5 tips to be better prepared for a campus emergency or crisis

September 28th, 2007 Karine Joly No Comments

Even if you don’t take the time to read my last article about crisis communication (although you should), don’t ignore these 5 basic tips and share them with folks in charge of crisis communication at your institution:

  1. Make sure the chief communication officer of your institution is part of your emergency team.
  2. Include in your crisis plan your institution response to different possible scenarios. Define the type of communication channels to be use for the different situations and prepare the notification templates for each. In case of a crisis, you’ll be able to update and send these templates in minutes.
  3. Practice, practice, practice. Train your emergency team to assess, evaluate and make decisions. Review and edit your crisis plan with what you learn from your drills.
  4. If a crisis happens, send your alert notifications via several communication channels (phone, cell phone, email, text-messages, loud speaker, PA systems, etc.) and post the notification on the homepage of your website.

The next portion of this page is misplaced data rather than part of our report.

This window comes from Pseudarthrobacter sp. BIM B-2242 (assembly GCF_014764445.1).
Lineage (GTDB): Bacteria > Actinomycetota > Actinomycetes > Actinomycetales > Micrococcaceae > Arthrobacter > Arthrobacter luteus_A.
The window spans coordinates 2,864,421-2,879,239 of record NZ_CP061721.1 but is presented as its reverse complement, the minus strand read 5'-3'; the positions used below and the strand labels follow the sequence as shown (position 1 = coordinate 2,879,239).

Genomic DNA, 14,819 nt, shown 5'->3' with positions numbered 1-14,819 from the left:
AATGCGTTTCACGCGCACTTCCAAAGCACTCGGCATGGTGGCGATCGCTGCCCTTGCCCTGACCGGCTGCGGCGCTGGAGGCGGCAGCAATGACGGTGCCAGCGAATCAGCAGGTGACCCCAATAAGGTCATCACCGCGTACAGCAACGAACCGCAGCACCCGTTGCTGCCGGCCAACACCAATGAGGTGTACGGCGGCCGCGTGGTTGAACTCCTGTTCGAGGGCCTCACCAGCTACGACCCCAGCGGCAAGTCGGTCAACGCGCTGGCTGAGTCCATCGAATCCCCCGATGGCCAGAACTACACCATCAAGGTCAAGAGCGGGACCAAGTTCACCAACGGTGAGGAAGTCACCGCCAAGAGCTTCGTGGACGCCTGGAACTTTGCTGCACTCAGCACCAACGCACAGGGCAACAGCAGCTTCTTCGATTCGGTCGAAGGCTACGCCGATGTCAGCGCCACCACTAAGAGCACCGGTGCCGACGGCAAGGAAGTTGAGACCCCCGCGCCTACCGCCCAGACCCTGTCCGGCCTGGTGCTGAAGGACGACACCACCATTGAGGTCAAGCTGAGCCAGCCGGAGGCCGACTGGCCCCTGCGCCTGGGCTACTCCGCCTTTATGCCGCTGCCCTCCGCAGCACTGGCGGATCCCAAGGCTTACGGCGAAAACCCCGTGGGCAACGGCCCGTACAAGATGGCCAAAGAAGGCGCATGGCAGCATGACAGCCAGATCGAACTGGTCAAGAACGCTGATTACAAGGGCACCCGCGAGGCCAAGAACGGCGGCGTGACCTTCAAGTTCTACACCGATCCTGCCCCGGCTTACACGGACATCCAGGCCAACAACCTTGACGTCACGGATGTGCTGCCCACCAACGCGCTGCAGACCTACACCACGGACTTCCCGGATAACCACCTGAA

5. Use your website as the main hub for your communications with your campus community, parents, media representatives and the rest of the world throughout and after the crisis.

As announced by Andrea Schwandt-Arbogast on her blog earlier this week, Humboldt State University tested its emergency homepage yesterday morning for about 15 minutes:

I have developed two emergency templates— one for low-level emergencies such as power outages, tsunami warnings for the county (campus itself is out of tsunami range), etc, and one for high-level emergencies such as campus shootings, major earthquakes and the like.

The low-level emergency template will be used tomorrow, and retains HSU marketing messages and most functionality. The high-level template removes all images and marketing, as well at most functionality, in anticipation of high server loads. Folks from the Web Office and from Public Affairs have the ability to switch the main site to one of these emergency templates and post emergency messages.

This online drill was announced on the homepage via a special red button:

Humboldt - before the test

At 10:45 am PT, the homepage switched to its emergency state while the tower bell rang on campus as part of the drill.

Humboldt - during the test

The online part of this drill allowed HSU to practice, test its emergency homepage and use the website communicate effectively what all that ringing was about.

Smart move, don’t you think?

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